schematics has commented on a great point how to use certain scales. I’ll add my 2 cents worth for guitarist.
If you’re going to use a stepwise Super Locrian scale over an altV7, restricting the melodic range to small-within a 6th, it’s difficult to play the whole scale. There’s just not enough time in the measure to play the whole scale. You may want to think in terms of string sets: 1) upper 3 strings, 2) middle strings - 2, 3 and 4th strings, and 3) lower strings - 3, 4, and 6th strings. When you play a certain altered scale, you only need to use 2 or 3 strings of the scale, then try resolving to a goal tone which could be the 5th, 3rd, 9th, 6th and continue on with the next scale in the opposite melodic curve direction from the previous melodic curve.
On the other hand, altered arpeggios will extend the melodic range (Large- greater than a 10th) more easily in the same amount of time which helps to create variety and interest. I's important to practice both stepwise scale patterns and arpeggios.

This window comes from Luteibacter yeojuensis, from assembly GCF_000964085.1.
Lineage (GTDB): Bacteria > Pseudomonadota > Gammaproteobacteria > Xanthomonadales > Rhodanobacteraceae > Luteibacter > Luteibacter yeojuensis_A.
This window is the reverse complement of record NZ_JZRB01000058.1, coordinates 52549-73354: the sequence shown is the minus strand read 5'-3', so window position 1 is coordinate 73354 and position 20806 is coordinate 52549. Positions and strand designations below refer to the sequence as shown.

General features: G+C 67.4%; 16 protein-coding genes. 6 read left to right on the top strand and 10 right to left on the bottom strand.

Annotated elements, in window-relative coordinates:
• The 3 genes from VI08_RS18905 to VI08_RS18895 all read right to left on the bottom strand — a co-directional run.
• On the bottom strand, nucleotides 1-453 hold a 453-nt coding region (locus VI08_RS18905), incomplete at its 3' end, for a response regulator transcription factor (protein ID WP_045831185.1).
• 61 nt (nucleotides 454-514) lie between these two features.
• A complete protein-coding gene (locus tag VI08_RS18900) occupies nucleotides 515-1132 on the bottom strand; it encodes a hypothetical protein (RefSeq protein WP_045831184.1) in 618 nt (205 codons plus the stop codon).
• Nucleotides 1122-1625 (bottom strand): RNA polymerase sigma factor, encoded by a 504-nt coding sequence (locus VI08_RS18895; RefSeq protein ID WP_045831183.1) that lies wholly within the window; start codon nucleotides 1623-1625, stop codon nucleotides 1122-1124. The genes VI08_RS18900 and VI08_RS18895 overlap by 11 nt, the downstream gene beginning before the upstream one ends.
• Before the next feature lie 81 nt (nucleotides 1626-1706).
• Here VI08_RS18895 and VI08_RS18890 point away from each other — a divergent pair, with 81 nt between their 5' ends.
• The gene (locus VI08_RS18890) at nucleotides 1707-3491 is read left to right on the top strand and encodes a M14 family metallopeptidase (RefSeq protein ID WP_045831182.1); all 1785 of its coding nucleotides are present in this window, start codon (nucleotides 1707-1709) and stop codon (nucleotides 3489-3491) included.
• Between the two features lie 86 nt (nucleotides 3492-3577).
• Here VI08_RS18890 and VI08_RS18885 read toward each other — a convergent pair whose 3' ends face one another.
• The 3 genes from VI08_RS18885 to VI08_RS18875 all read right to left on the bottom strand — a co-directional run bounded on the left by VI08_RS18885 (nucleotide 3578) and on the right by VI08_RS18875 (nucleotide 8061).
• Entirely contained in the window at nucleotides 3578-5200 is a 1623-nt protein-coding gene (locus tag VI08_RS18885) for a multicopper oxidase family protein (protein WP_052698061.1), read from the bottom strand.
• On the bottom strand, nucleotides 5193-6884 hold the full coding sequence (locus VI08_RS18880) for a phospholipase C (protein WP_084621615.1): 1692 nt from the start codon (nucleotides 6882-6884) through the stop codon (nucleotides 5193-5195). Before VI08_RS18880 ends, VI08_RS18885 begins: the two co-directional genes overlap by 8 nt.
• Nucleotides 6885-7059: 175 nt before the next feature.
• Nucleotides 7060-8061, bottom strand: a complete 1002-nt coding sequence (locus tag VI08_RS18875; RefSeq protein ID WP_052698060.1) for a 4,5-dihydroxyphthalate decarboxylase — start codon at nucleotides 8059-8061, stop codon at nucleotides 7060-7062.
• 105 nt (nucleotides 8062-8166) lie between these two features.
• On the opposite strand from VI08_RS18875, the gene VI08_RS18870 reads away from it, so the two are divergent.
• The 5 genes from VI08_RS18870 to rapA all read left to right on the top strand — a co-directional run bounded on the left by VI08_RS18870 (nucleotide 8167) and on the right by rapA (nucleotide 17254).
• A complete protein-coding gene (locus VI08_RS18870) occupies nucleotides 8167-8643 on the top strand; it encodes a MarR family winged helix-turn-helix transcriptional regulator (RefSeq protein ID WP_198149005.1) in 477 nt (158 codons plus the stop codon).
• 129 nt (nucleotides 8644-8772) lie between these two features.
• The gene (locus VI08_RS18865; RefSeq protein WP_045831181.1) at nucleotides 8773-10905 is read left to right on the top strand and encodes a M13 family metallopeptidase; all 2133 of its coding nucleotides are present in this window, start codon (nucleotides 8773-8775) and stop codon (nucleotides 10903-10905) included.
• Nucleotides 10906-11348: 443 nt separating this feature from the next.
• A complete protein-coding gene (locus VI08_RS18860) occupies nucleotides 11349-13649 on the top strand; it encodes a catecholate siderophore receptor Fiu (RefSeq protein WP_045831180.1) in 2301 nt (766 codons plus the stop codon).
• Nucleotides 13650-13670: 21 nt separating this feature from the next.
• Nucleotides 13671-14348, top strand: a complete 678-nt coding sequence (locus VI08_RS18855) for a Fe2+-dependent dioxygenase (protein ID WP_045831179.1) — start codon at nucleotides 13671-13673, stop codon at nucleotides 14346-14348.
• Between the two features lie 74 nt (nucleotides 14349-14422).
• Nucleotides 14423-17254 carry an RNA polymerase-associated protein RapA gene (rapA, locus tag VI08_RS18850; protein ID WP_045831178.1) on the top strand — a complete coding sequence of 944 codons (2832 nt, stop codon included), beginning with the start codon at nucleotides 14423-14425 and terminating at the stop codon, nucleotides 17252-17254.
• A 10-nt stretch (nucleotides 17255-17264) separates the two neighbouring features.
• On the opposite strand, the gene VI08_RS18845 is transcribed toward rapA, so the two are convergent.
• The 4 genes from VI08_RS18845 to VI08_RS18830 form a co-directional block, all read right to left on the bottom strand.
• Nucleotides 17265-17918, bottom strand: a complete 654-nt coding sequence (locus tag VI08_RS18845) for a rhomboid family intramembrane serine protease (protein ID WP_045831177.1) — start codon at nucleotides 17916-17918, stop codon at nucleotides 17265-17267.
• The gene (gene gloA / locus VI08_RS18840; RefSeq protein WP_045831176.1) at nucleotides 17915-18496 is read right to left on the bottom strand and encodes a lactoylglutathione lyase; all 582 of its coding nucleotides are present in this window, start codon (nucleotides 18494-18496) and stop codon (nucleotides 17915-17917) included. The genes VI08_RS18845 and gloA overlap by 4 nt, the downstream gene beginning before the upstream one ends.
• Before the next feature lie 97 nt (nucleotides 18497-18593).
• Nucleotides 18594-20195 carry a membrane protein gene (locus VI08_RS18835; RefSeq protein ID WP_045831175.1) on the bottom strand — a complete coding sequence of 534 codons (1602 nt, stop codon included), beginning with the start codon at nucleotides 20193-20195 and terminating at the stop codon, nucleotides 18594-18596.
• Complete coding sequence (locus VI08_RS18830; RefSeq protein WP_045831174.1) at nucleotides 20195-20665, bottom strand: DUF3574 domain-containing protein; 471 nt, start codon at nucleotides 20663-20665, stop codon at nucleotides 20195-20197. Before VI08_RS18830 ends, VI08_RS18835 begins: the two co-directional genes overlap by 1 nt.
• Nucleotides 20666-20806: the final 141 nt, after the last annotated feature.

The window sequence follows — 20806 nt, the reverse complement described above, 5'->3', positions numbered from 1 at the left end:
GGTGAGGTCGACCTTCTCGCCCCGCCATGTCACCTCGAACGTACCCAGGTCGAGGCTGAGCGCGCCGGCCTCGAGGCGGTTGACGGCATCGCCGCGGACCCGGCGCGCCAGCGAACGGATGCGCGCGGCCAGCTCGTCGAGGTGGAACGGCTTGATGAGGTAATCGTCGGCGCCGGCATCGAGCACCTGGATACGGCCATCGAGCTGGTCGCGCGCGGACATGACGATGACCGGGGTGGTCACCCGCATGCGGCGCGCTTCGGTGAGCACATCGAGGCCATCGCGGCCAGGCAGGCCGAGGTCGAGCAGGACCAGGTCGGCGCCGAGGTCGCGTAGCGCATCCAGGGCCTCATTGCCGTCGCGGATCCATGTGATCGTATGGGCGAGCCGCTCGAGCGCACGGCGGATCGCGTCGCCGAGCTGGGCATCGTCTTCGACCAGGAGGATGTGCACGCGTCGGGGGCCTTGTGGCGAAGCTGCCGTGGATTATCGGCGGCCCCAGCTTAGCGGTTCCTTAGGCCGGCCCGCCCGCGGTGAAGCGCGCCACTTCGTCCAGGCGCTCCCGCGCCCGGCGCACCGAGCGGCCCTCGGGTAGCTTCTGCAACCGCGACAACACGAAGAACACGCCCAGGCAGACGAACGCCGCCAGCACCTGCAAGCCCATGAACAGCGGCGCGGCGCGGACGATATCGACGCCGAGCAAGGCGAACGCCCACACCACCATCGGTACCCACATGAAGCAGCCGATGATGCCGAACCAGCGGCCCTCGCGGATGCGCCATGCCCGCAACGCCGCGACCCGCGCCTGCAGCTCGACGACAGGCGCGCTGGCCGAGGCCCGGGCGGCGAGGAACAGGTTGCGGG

There's also such things as Rhythmic Density. Few notes has a feel of simplicity while high density (Double Time) is more complex and busy sounding. By varing the Rhthmic Density, it adds even more variety and interest while trying to build in intensity towards a Peak Point in your solo which could be the highest note(s) of your solo, sustained Double Time, increased volume or all three at once.
5 Note Scale, Formula: H -Ma3-W-Mi3 (E F A B D) This scale can be used over both Cma7 or D Dorian/Melodic. The E In-Sen is built off the 3rd of the Cmajor scale and the 2nd of the D Dorian/Melodic. It works well in minor keys due to the 6 and 9th strongly present. I sort of think of this scale as a minor 6/9 arpeggio. It has a unique sound which you hear quite often.
Just another name for scale patterns. Everybody has their personal memorized patterns. I’m sure you have some phantom. There are tons of pattern books available to help break up stepwise motion for shredding (Double Time). For any given scale play these scale steps. 1)123 234 345… 2)1432 2543 3654…
There’s also scale patterns groups of several scale notes arranged in a certain order which can used as a “send-off” idea to begin a melodic phrase.
Scale Patterns using the tonic triad plus the 2nd degree. Just use any of these 4-note groups to start your phrase. By practicing these patterns, it will help start your phrases other than the root.
You can also apply the same idea for the 4th, 6th, and 7th degrees